I know you said they are OK quality but, are there some high quality ones also? If so, how much do they go for? When I say high quality, I mean strength, fit, finish, not necessarily materials.

Hi Bernie,

Just got your email.

Well, even if these are mass-produced knives, they still do it manually, meaning, hand-made, as there are no machines used (except for maybe the grinder).

Yes, there are also some high-quality ones that I've seen. But one has to really look for the well-known guys who make these. They can make one according to your specs if you have any. Fit and finish is around 90% okay most of the time, but you can actually choose the knives you want, and ignore those which have cosmetic defects, or opening defects. Strength-wise, they use spring steel for the blades, and they temper it "by feel".
I know a couple of guys there who makes these knives, and they can tell just by looking at the color of the blade being forged, when it's time to start folding or whatever.

They are proud of their work and would gladly demonstrate how strong the blade is, by, you guessed it, puncturing peso coins over and over, and still retain a good blade tip with no dents or chips.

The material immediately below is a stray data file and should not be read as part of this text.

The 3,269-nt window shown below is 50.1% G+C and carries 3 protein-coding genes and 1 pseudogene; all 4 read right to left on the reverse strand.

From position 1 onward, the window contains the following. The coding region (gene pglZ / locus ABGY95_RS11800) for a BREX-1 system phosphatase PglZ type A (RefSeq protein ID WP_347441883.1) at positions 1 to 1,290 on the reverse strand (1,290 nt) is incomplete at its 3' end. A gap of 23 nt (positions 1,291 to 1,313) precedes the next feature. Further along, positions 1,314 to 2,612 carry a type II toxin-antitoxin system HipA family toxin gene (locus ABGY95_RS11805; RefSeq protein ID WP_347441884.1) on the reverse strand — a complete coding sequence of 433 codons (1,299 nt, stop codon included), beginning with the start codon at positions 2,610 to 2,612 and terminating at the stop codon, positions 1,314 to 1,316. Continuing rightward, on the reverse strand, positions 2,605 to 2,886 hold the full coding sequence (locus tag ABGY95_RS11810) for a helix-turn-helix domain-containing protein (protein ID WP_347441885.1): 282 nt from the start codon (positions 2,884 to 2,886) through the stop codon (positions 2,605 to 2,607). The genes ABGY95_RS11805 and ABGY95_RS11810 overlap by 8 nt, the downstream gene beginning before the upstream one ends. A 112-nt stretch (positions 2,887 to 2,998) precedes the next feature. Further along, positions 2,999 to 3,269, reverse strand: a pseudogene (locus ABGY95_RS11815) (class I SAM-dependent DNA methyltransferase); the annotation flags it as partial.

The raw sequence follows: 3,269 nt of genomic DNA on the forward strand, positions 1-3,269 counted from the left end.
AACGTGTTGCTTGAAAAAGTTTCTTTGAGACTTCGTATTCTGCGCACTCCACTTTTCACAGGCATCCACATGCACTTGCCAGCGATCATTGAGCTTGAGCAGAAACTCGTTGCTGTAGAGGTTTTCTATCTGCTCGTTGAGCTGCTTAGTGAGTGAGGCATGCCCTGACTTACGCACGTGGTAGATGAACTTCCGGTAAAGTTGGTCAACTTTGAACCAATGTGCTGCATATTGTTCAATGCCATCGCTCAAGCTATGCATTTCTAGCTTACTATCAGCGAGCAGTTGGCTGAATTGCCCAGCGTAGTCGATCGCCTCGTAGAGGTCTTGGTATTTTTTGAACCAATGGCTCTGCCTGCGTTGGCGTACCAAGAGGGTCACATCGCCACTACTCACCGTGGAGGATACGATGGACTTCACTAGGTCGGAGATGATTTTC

As with anything else done manually, one cannot really expect 100% quality, fit and finish-wise, compared to mass produced ones like the BM's, which uses machines.

Balisong makers here consider their trade an "art form", rather than something made to earn a living.

As to how much they go for, it depends on what materials you want used (usually the price of the knife itself relies on the handle materials more than anything else).

A regular balisong here would cost roughly around $20-$30 each. A good one would cost around close to $40. A custom-made one? sky's the limit..

Oh yeah, I don't know if this is a test of strength or not, but I just remembered what I did to my other balisongs here (I have plenty lying around, hehehe).

I remembered using one to really pry something lose. Also used one with a hammer (forgot why, or what for). But basically, the knife is still alive and kicking. The only thing that will give in, if ever, would be the pivot pins where the handle attaches to the tang of the blade. But then, I think they use nails for those, which are pretty hard themselves.

Does anybody have a balisong wherein aside from it having a razorback, it has a couple of holes near the serrated spine of the blade? I bet only a few knows what purpose those holes serve..


A video preserving the traditional processes would be a valuable tressure.

As for the holes in the blade, I've always assumed they were decorative. I've heard some suggest that they're used to lash the blade to a stick.